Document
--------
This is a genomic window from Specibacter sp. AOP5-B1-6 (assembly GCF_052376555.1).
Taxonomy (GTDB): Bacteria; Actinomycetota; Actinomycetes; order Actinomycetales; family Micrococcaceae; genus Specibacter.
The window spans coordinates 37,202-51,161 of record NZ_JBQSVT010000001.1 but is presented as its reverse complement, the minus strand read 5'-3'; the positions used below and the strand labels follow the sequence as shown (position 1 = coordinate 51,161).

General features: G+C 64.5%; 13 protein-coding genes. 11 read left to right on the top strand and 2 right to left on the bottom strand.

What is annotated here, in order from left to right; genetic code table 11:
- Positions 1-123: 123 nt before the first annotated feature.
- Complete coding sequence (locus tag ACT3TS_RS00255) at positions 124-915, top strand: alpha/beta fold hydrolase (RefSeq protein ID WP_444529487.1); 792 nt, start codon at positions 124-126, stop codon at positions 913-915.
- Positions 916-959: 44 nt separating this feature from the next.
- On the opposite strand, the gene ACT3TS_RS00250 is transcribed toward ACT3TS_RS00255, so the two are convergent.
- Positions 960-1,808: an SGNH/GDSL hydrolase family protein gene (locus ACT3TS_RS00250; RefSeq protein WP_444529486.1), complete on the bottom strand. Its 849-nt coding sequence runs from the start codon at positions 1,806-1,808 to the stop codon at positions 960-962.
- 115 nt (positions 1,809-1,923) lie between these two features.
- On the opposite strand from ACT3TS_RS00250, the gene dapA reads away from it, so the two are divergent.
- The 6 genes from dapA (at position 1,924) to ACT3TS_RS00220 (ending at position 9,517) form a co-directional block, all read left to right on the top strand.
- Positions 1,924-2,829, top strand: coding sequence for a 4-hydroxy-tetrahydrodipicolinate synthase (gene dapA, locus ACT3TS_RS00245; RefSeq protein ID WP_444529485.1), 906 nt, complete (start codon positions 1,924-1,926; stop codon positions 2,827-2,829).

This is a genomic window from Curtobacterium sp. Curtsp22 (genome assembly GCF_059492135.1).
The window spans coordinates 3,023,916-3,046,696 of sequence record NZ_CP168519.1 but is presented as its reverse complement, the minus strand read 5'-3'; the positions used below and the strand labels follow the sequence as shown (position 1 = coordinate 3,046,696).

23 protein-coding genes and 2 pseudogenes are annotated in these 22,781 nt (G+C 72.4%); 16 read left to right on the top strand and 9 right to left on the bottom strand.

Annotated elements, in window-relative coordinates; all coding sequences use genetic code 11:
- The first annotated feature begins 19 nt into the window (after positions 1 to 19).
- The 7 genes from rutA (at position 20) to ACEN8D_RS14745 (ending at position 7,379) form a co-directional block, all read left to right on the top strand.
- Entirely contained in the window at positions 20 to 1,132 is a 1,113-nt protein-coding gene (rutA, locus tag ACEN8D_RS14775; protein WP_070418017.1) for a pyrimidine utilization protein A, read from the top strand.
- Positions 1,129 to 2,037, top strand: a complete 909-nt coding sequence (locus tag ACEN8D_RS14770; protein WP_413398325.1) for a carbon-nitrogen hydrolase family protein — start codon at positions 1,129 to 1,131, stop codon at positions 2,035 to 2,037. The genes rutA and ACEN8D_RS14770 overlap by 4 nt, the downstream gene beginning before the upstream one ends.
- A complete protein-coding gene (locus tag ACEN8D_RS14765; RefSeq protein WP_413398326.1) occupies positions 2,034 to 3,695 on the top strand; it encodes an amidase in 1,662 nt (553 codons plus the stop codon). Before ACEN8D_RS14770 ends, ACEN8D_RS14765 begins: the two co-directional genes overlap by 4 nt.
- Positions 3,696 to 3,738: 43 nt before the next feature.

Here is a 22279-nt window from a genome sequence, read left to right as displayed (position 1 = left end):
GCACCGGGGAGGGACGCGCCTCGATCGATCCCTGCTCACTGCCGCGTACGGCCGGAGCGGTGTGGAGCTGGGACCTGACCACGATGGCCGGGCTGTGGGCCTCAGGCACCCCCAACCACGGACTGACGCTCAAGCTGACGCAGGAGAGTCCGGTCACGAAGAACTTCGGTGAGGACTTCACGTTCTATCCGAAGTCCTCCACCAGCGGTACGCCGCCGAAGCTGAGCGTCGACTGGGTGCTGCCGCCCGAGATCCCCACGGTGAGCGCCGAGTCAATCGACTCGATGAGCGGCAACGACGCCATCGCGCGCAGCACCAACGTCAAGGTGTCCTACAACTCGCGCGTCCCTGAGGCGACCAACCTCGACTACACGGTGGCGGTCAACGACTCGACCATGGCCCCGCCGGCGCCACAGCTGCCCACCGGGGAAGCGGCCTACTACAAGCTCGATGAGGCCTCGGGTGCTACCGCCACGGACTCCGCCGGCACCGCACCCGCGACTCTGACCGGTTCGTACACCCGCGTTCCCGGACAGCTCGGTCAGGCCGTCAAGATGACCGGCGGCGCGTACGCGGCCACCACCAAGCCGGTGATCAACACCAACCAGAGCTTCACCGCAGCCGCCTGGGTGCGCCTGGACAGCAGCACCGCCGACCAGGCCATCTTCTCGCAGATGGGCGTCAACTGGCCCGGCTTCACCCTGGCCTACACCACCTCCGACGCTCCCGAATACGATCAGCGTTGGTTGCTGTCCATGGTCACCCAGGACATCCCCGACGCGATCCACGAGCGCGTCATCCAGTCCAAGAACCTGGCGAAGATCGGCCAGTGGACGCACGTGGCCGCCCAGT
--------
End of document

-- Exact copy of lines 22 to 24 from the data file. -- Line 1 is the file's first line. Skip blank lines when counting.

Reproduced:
- Positions 1,129 to 2,037, top strand: a complete 909-nt coding sequence (locus tag ACEN8D_RS14770; protein WP_413398325.1) for a carbon-nitrogen hydrolase family protein — start codon at positions 1,129 to 1,131, stop codon at positions 2,035 to 2,037. The genes rutA and ACEN8D_RS14770 overlap by 4 nt, the downstream gene beginning before the upstream one ends.
- A complete protein-coding gene (locus tag ACEN8D_RS14765; RefSeq protein WP_413398326.1) occupies positions 2,034 to 3,695 on the top strand; it encodes an amidase in 1,662 nt (553 codons plus the stop codon). Before ACEN8D_RS14770 ends, ACEN8D_RS14765 begins: the two co-directional genes overlap by 4 nt.
- Positions 3,696 to 3,738: 43 nt before the next feature.